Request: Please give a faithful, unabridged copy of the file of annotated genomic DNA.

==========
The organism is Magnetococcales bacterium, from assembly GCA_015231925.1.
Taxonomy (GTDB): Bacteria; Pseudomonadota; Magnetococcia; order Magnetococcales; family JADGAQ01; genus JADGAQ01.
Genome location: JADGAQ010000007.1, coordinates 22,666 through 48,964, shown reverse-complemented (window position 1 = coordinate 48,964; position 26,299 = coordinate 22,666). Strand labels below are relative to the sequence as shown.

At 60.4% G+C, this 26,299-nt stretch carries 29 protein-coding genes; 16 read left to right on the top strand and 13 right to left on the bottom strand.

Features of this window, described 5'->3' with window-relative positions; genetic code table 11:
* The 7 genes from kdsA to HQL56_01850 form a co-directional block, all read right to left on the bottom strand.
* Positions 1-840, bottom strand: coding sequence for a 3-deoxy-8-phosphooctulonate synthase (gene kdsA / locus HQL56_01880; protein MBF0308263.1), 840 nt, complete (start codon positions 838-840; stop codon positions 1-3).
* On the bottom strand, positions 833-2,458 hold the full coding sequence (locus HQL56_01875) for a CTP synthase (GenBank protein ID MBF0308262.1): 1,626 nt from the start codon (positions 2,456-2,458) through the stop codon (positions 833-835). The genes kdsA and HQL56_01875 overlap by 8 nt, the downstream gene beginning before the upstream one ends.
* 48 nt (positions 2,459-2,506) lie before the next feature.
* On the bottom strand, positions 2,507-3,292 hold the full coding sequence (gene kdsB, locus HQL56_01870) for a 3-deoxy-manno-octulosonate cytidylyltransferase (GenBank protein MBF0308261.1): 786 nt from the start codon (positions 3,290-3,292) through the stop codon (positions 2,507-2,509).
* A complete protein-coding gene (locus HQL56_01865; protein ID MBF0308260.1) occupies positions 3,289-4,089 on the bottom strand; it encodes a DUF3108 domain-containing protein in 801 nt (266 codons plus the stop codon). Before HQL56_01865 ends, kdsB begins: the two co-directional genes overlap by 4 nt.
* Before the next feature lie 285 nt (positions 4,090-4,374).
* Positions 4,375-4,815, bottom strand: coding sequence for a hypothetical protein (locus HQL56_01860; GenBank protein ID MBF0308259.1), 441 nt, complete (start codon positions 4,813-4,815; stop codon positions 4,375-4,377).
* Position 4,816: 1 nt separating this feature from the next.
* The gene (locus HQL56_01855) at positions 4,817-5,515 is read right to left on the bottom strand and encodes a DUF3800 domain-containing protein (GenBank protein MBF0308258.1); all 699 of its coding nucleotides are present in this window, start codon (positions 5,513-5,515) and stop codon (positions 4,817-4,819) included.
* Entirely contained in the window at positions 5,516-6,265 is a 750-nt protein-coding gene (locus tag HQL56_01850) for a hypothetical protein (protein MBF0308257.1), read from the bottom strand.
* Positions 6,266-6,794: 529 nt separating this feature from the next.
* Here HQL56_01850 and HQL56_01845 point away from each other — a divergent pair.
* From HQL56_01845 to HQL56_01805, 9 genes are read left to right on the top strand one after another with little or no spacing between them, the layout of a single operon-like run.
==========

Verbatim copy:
The organism is Magnetococcales bacterium, from assembly GCA_015231925.1.
Taxonomy (GTDB): Bacteria; Pseudomonadota; Magnetococcia; order Magnetococcales; family JADGAQ01; genus JADGAQ01.
Genome location: JADGAQ010000007.1, coordinates 22,666 through 48,964, shown reverse-complemented (window position 1 = coordinate 48,964; position 26,299 = coordinate 22,666). Strand labels below are relative to the sequence as shown.

At 60.4% G+C, this 26,299-nt stretch carries 29 protein-coding genes; 16 read left to right on the top strand and 13 right to left on the bottom strand.

Features of this window, described 5'->3' with window-relative positions; genetic code table 11:
* The 7 genes from kdsA to HQL56_01850 form a co-directional block, all read right to left on the bottom strand.
* Positions 1-840, bottom strand: coding sequence for a 3-deoxy-8-phosphooctulonate synthase (gene kdsA / locus HQL56_01880; protein MBF0308263.1), 840 nt, complete (start codon positions 838-840; stop codon positions 1-3).
* On the bottom strand, positions 833-2,458 hold the full coding sequence (locus HQL56_01875) for a CTP synthase (GenBank protein ID MBF0308262.1): 1,626 nt from the start codon (positions 2,456-2,458) through the stop codon (positions 833-835). The genes kdsA and HQL56_01875 overlap by 8 nt, the downstream gene beginning before the upstream one ends.
* 48 nt (positions 2,459-2,506) lie before the next feature.
* On the bottom strand, positions 2,507-3,292 hold the full coding sequence (gene kdsB, locus HQL56_01870) for a 3-deoxy-manno-octulosonate cytidylyltransferase (GenBank protein MBF0308261.1): 786 nt from the start codon (positions 3,290-3,292) through the stop codon (positions 2,507-2,509).
* A complete protein-coding gene (locus HQL56_01865; protein ID MBF0308260.1) occupies positions 3,289-4,089 on the bottom strand; it encodes a DUF3108 domain-containing protein in 801 nt (266 codons plus the stop codon). Before HQL56_01865 ends, kdsB begins: the two co-directional genes overlap by 4 nt.
* Before the next feature lie 285 nt (positions 4,090-4,374).
* Positions 4,375-4,815, bottom strand: coding sequence for a hypothetical protein (locus HQL56_01860; GenBank protein ID MBF0308259.1), 441 nt, complete (start codon positions 4,813-4,815; stop codon positions 4,375-4,377).
* Position 4,816: 1 nt separating this feature from the next.
* The gene (locus HQL56_01855) at positions 4,817-5,515 is read right to left on the bottom strand and encodes a DUF3800 domain-containing protein (GenBank protein MBF0308258.1); all 699 of its coding nucleotides are present in this window, start codon (positions 5,513-5,515) and stop codon (positions 4,817-4,819) included.
* Entirely contained in the window at positions 5,516-6,265 is a 750-nt protein-coding gene (locus tag HQL56_01850) for a hypothetical protein (protein MBF0308257.1), read from the bottom strand.
* Positions 6,266-6,794: 529 nt separating this feature from the next.
* Here HQL56_01850 and HQL56_01845 point away from each other — a divergent pair.
* From HQL56_01845 to HQL56_01805, 9 genes are read left to right on the top strand one after another with little or no spacing between them, the layout of a single operon-like run.